### Hasnaine_'s blog

By Hasnaine_, history, 12 months ago,

Summary of the problem: You are given a polynomial $a_0x^0 + a_1x^1 + a_2x^2 + .... + a_nx^n$

Initially, you will be given the values of $a_0, a_1, a_2, a_3 ..... a_n$.

The degree of this polynomial(n) will be at most $200000$.

Then there will be another $200000$ query. In each query, you will receive $x$. You will have to find the value of the polynomial after evaluating with $x$ with $mod$ $786433$.

Note: There is an editorial about this problem. But in that editorial, setter mostly discussed about the details of FFT rather than the details of the problem. Or I might be missing the whole point. So, can you please help me here? :(

Thanks a lot. I would be obliged.

• +16

 » 12 months ago, # | ← Rev. 3 →   +6 That’s actually a really cool problem! The first time I read the editorial, I completely missed the point. You don’t use FFT as a black-box here like usual. You use the idea of how FFT works to evaluate the function at a bunch of points.You can just evaluate it at x= all points from 1...mod. The idea the editorial describes (which is also how FFT works) is that if you split your x coordinates into two groups in this particularly clever way, the two groups are pretty much the same, so you only have to go down one path instead of two. This makes the runtime n*log(n) rather than n^2. The key insight here is that instead of using roots of unity (weird imaginary number stuff) you can use powers of a number called a generator with the special property that it has a cycle of length mod-1 if you look at all of its powers. If you just find one of these first, you can use this number as your base and evaluate the polynomial at ALL X’s(!) instead of at a bunch of imaginary numbers around the unit circle. Clearly, if you have the polynomial evaluated everywhere, the problem is now trivial.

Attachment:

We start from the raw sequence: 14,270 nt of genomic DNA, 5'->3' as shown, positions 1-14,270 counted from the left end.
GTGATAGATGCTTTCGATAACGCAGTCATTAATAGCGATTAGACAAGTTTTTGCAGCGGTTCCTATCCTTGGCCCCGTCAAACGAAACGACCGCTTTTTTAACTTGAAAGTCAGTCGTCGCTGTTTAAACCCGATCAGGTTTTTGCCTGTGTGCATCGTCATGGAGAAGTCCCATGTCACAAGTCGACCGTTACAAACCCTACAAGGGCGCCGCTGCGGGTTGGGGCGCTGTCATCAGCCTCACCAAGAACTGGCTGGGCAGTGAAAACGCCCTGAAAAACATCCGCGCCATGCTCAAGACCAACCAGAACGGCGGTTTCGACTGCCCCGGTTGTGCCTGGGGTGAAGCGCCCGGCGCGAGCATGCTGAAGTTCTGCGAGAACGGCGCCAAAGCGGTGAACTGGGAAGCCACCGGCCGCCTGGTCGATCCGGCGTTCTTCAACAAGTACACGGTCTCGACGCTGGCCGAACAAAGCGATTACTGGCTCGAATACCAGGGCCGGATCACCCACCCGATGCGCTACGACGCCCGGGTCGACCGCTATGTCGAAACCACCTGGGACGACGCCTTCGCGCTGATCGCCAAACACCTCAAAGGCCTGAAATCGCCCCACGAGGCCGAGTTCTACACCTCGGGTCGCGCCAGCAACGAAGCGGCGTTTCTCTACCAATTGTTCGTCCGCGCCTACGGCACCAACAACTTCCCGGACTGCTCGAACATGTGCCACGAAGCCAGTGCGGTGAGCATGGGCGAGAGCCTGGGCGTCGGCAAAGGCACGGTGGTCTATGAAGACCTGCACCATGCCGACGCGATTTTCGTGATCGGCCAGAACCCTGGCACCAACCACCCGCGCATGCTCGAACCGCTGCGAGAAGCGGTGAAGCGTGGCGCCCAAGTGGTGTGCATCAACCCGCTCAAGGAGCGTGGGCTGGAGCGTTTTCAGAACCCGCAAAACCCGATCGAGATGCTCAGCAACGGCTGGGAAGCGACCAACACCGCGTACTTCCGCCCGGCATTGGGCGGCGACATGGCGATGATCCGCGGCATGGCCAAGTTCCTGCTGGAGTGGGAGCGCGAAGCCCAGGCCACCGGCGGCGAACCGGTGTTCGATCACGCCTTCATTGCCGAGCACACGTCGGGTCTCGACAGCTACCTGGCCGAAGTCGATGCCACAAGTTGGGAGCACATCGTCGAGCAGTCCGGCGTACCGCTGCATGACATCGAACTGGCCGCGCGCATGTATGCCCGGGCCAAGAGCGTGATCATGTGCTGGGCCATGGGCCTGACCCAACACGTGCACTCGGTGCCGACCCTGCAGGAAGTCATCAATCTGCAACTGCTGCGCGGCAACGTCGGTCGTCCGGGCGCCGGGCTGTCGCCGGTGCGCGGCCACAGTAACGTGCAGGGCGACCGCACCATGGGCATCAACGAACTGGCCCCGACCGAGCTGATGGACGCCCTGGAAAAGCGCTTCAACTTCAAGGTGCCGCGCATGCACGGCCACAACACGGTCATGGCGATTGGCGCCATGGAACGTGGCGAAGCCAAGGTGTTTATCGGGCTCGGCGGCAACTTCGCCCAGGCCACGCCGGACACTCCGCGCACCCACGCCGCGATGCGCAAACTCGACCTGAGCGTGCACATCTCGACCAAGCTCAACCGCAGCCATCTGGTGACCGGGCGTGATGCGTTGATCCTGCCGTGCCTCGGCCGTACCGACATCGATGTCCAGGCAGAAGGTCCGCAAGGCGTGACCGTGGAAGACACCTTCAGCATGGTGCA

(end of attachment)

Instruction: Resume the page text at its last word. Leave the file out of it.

•  » » 12 months ago, # ^ | ← Rev. 5 →   0 Thanks a lot for explaining. Though I am spending a lot of time nowadays trying to learn all the details about FFT, there's always remain some confusion.But I have some question though, So, Let's I have the coefficient $a_0, a_1, a_2, a_3 ....... a_n$ of a particular polynomial. Now should I just do divide and conquer here like we do in the FFT and evaluate the polynomial for generator $g$ instead of primitive roots of unity $w_n$? In setter solution and tester solution, they used 3 polynomials of $p(g)$, $p(g^2)$ and $p(g^3)$ to derive the solution where $g$ = generator. What was the use of it? Why not get one single polynomial and derive the whole solution from it? Thanks a lot again.
•  » » 12 months ago, # ^ |   0 Another thing to note:I think they used a generator of $2^k$ as the replacement of the primitive root of unity $w_n$ where given $mod$ is represented as $(2^k * c) + 1$. So what was the use of generator $g$ of prime/mod in the solution?